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LVMH Prize shortlist champions gender-neutral designers

By Vivian Hendriksz


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London - LVHM has revealed its shortlist for its 2018 Prize for Young Fashion Designers and with half of the nominated designers competing for the 300,000 euro cash prize focusing on gender-neutral fashion it seems as gender will play less of a role in the future of fashion.

From the list of 20 semifinalists for the fifth edition of the annual LVMH Prize for Young Fashion Designers, six brands produce gender-neutral fashion, two design for both men and women while eight are women’s wear designers and four are men’s wear designers. However, half of the brands nominated, design clothing which is genderless and can be worn by men and women.

“Gender-neutral fashion, already present in former editions, has gained considerable ground, thus proving that the Prize echoes the recent evolutions in fashion. Among the 20 brands selected, 6 are headed by design duos,” said Delphine Arnault, founder of the Prize and leading talent at LVMH, the parent company of leading luxury brands such as Dior, Fendi and Louis Vuitton in a statement.

LVMH reveals shortlist for 2018 LVMH Prize for Young Fashion Designers

Among the gender-neutral semi-finalists for the 2018 competition are Faustine Steinmetz, a Paris designer based in London; Matthew Adams Dolan, based in New York; GmbH, the Berlin-based design collective led by Serhat Isik and Benjamin Alexander Huseby; Youchan Chung’s The-Sirius, based in Paris; Masayuki Ino’s Doublet, based in Japan and Ludovic de Saint Sernin from Paris.

Other designers shortlisted for the prize who are known for their non-binary gender design also include Charles Jeffrey, with Charles Jeffrey Loverboy which encompasses both a brand and a nightclub and Zoe Latta and Mike Eckhaus, who showed their autumn collection for Eckhaus Latta label at New York Fashion Week. Steinmetz was previously a finalist in the second cycle of the Prize, while both GmbH and Charles Jeffrey Loverboy were shortlisted for the Prize last year.

“For the 2018 edition, we have selected 20 young designers from China, France, Germany, Japan, the Netherlands, Norway, Poland, Portugal, South Korea, Switzerland, the United Kingdom, the United States and Vietnam,” added Arnault.” For many upcoming designers, the benefits of participating in such a Prize can already been seen in the first round of the competition - all 20 shortlisted designers will show their collections at LVHM headquarters on March 1 and 2 during Paris Fashion Week, where they will meet with 48 experts who will select eight finalists.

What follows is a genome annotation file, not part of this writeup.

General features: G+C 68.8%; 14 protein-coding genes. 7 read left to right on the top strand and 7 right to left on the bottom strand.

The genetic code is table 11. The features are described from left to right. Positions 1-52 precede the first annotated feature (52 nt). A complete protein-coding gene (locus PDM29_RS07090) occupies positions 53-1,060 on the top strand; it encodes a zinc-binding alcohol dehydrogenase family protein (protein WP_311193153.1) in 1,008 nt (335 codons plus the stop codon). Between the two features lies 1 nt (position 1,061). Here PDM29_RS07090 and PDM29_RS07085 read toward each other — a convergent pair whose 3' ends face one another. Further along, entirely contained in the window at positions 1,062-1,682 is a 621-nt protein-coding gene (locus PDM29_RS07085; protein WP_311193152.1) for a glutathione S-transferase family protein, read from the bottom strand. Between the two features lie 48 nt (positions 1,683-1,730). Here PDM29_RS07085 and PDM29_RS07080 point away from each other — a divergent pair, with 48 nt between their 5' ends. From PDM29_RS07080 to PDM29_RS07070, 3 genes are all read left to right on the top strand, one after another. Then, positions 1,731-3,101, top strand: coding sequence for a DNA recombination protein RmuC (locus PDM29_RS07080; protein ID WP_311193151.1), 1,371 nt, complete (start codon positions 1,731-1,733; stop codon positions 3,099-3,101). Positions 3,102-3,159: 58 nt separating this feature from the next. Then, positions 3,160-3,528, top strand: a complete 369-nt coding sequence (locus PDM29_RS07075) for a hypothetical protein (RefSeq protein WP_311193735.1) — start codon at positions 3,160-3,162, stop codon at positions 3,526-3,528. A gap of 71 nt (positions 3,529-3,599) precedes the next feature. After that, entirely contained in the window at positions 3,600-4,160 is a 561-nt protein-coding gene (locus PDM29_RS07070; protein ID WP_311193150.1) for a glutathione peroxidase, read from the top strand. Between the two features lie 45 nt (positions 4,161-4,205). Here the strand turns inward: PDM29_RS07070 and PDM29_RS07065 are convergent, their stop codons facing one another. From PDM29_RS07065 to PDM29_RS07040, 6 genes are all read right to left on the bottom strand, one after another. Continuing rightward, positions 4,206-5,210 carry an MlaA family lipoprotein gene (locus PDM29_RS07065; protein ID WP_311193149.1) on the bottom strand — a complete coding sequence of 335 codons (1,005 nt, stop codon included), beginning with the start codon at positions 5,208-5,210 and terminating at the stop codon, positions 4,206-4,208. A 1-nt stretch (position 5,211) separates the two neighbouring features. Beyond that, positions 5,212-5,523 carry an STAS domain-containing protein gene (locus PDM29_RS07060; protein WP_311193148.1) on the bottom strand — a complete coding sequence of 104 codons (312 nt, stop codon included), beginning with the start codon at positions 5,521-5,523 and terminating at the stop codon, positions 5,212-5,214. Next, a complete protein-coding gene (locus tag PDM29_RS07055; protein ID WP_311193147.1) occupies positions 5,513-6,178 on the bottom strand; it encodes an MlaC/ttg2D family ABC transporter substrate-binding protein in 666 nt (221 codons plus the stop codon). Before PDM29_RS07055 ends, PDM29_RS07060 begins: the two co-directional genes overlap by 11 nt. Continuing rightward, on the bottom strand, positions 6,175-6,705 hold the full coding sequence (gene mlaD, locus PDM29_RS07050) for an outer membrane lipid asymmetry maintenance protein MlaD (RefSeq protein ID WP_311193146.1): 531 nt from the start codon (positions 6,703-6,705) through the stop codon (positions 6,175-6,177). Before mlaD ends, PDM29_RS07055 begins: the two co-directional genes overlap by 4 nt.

Last year, GmbH designers met with Adrian Joffe at the showroom, who went on to stock their label in his concept store Dover Street Market. “The platform itself is just amazing. I mean, that’s already like a prize in itself, to have all these people talking to you. I definitely feel like it’s valuable and important for young brands like us, especially when you’re from Berlin and you don’t live in Paris, or you’re not within the scene,” said Isik to WWD.

Among the other designers making up the shortlist are British men’s wear brand A-Cold-Wall, designed by Samuel Ross; London-based designer Marta Jakubowski; Akikoaoki, a Japanese women’s wear brand from Akiko Aoki; Edda, a Norwegian women’s wear label designed by Edda Gimnes; Kwaidan Editions, a London-based women’s wear brand by Léa Dickely and Hung La; Magda Butrym, a Polish women’s wear designer; NIHL, a New York-based men’s wear label by Neil Grotzinger, Ottolinger, a Berlin-based women’s wear brand designed by Christa Bösch and Cosima Gadient; Botter, designed by Rushemy Botter and Lisi Herrebrugh; Ernest W. Baker by and Reid Baker and Ines Amorim’s; ROKH, a London-based label by South Korean designer Rok Hwang, and Snow Xue Gao, a women’s wear label by Chinese designer Snow Gao.

Designers were asked to address an extra criteria section in sustainability this year as well, as the Prize aims to champion creative and ethical brands. “The designs of the 20 semi-finalists reflect the current trends in fashion, where streetwear is progressing and continues to shape designs that challenge traditional categories, borrowing from menswear and womenswear. With this Prize, LVMH confirms its ongoing commitment to supporting young fashion designers and places the spotlight on tomorrow’s talents,” added Arnault.

The finalists will come together in June at Fondation Louis Vuitton in Paris and meet with a jury which include the likes of Karl Lagerfeld; Louis Vuitton’s Nicolas Ghesquière; Marc Jacobs; Dior’s Maria Grazia Chiuri; Loewe artistic director Jonathan Anderson; Givenchy’s Clare Waight Keller; Haider Ackermann of Berluti, and Kenzo designers Humberto Leon and Carol Lim, among others before the winner is s elected.

Photo: LVMH Prize 2018

Charles Jeffrey